Sunday, 3 July 2011

Sunday 3rd. July 2011

After all the excitement of recent days , it was back to the mundane things of life today , like taking Carol to do the monthly shopping , but , before that I did spend an hour or so up on the Common , hoping for another meeting in the early morning light with the Purple Hairstreaks . Trouble was that no one told the PHs , as the only ones I saw , about 10 in total , were high up in the Oaks , seemingly unwilling this morning for a photo shoot . The usual more common species were recorded , along with a single Marbled White , the first recorded on the site this year , still warming up amongst the grass . A single , very fresh , second brood Holly Blue was also recorded , but quickly disappeared over a high fence .
After the shopping and a quick coffee , I headed for the Farm lake , taking advantage of the sunshine . Still no sign of the Little Grebes at all , and the 'Coot 8' are still intact . Still not great numbers of Odonata , but several of the bays had male Emperors patrolling their territories . Black-tailed Skimmer numbers seemed lower as was any mating activity , with most males perched over their patch , waiting to drive off intruders . Around the banks , Purple Loosestrife/Lythrum salicaria is starting to flower , which will boost nectar sources now that the masses of Ox-eye Daisies have gone over . As will Wild Carrot/Daucus carota , one of the many umbellifers found around the lake , and a magnet for many of the smaller insects . I meant to mention on yesterday's post that I found my first Gatekeeper whilst searching for the Black Hairstreak , and today three more were recorded , all males , identified by the dark sex brand on the top of the forewing . In the quietest corner of the lake , I found one of three female Emperors , two of which were ovipositing , secreting their eggs singly into vegetation around the shallow , warm edges . She was very mobile depositing her eggs over a large area , whilst I stood quietly watching her . Eventually she chose a spot directly in front of me , giving a good view of the dark dorsal marking running the length of her abdomen , the only dragonflies to be so marked . Still lots of newly emerged Common Darters amongst the vegetation , but only small numbers of Common Blue , Azure and Blue-tailed Damselflies were recorded . The lady of the house came down for a chat and invited me to go up to the stables where the Swallows are nesting if I wanted to before leaving , which I duly did . On the way up the drive , two juvenile Jays were on the verge and I slowed to get a shot , even though I still had the 100mm. lens on the camera . I tried to get close but every time I crept forward 5 metres , they flew back 6 metres , and one flew off . This was the best I got of the one that remained . Arriving at the stables , I set up the tripod at the stable door , but there wasn't much action at the nest , which has been used for at least the last 4 years . Eventually , two little heads peeped over the edge to see what was going on . A few times adults did come to the nest , but not with food in their bills , even though the youngsters were begging . On other occasions , the adult would just hover in front of the nest , then perch and watch the actions of the youngsters . Then different tactics , as the adult landed next to the nest , calling constantly . That too was followed by perching some way away and watching again . Those two youngsters looked ready to fledge to me , and I think that the adults were trying to encourage the pair out of the nest and into the wide world outside . As I packed up to go home for lunch , the two youngsters were still entrenched in the nest , still begging for food . I don't think that they will still be there tomorrow though .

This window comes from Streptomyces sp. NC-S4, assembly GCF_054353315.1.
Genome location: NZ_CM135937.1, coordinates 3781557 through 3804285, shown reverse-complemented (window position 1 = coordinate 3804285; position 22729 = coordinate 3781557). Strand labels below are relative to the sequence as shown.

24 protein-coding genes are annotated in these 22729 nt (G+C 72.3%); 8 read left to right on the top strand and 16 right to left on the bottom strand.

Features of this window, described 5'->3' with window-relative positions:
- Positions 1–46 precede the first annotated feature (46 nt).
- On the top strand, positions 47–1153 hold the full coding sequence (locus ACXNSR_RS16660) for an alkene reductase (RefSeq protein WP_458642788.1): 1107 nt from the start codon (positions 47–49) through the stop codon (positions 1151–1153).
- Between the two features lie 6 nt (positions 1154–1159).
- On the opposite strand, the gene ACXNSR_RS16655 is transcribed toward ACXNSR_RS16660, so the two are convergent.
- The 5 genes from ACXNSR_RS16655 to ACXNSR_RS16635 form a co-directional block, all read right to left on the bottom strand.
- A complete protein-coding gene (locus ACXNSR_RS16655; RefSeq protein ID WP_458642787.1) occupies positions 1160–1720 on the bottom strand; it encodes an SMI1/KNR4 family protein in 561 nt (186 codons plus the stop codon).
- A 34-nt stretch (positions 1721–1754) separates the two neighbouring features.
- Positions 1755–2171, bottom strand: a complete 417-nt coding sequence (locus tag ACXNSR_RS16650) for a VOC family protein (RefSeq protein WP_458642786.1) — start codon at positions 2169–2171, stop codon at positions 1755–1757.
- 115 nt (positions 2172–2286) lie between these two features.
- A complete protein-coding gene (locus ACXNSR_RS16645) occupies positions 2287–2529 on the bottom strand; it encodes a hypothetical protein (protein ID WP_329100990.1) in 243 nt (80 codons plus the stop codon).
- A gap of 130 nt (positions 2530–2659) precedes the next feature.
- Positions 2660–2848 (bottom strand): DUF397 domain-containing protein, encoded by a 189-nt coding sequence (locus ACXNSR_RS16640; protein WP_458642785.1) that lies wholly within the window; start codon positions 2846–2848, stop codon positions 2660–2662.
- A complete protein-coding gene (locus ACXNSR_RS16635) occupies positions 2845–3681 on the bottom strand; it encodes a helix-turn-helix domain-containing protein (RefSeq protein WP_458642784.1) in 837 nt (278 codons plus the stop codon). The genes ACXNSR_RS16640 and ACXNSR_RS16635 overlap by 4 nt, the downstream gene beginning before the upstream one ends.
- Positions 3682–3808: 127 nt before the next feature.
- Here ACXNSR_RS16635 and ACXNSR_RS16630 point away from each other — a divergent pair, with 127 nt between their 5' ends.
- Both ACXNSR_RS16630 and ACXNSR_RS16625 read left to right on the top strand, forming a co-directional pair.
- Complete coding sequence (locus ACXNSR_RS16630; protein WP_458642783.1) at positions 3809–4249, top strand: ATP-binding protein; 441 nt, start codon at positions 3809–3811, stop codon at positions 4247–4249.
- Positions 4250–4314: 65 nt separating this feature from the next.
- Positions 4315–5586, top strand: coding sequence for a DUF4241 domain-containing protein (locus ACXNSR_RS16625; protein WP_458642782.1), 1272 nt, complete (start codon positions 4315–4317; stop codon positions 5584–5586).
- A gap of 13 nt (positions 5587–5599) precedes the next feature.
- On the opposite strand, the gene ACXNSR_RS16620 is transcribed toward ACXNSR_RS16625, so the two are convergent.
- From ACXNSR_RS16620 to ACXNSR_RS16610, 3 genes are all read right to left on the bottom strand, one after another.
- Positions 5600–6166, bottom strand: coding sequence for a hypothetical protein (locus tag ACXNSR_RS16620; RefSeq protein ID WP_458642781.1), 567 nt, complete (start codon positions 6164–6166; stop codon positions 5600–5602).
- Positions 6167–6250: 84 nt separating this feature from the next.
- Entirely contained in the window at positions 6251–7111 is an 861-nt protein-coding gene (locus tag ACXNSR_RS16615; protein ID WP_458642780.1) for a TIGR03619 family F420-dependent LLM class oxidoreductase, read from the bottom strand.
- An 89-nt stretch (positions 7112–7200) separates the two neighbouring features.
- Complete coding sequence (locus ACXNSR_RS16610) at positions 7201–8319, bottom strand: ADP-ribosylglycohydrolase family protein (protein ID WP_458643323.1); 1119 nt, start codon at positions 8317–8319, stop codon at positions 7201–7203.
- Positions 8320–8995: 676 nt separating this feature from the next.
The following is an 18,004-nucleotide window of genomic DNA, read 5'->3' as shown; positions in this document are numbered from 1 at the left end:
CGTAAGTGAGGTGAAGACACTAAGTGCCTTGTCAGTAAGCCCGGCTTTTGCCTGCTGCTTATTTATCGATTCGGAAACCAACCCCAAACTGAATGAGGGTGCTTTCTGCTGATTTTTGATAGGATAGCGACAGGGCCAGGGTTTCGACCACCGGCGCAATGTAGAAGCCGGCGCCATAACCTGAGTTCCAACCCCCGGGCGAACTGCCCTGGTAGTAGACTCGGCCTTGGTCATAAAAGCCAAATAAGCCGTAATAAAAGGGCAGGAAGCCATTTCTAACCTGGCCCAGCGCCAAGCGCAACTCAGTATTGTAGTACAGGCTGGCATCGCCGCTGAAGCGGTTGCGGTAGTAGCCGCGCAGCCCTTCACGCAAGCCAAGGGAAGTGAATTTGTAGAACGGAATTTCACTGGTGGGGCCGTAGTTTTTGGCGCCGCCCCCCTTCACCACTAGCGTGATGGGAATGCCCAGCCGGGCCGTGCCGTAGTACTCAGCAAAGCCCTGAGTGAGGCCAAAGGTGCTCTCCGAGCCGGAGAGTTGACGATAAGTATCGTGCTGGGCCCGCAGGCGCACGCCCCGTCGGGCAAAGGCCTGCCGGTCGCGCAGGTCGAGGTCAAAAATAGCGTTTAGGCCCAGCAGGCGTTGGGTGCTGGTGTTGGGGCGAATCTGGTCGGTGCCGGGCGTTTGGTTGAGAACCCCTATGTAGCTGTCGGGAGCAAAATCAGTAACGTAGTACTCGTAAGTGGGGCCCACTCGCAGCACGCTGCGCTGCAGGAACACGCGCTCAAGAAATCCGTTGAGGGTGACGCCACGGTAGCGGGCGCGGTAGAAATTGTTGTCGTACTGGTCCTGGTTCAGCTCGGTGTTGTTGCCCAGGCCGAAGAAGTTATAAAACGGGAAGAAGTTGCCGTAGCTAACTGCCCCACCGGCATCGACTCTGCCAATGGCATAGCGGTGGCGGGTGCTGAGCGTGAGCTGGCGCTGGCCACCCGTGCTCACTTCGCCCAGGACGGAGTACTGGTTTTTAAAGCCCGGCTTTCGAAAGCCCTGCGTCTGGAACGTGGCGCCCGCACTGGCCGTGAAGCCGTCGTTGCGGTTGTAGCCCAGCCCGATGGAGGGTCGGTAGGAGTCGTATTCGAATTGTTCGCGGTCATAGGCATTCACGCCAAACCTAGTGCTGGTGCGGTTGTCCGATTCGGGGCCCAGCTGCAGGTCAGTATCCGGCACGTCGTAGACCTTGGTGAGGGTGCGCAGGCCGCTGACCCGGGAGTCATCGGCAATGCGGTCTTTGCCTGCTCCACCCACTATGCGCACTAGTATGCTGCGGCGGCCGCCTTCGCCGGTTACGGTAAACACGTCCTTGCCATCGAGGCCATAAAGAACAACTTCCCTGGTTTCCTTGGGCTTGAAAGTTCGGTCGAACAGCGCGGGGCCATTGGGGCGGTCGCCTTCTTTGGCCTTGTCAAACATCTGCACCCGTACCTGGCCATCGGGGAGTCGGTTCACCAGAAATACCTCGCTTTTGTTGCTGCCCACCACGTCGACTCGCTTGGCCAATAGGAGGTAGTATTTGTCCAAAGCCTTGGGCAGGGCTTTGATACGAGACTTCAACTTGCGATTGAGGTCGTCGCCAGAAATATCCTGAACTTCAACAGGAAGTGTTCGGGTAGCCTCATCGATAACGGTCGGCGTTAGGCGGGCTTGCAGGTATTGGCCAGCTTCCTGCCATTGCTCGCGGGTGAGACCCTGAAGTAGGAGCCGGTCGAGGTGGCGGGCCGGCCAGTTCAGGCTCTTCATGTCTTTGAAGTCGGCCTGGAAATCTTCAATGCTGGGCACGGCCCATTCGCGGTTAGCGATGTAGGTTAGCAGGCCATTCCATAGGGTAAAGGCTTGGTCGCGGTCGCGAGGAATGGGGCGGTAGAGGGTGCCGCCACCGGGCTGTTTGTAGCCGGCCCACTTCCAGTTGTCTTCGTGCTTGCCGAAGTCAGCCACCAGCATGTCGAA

1 comment:

ShySongbird said...

A very nice mixed post Greenie and informative as ever. It was good you were able to see and get lovely photos of the Swallows before they fledge, it definitely sounds imminent.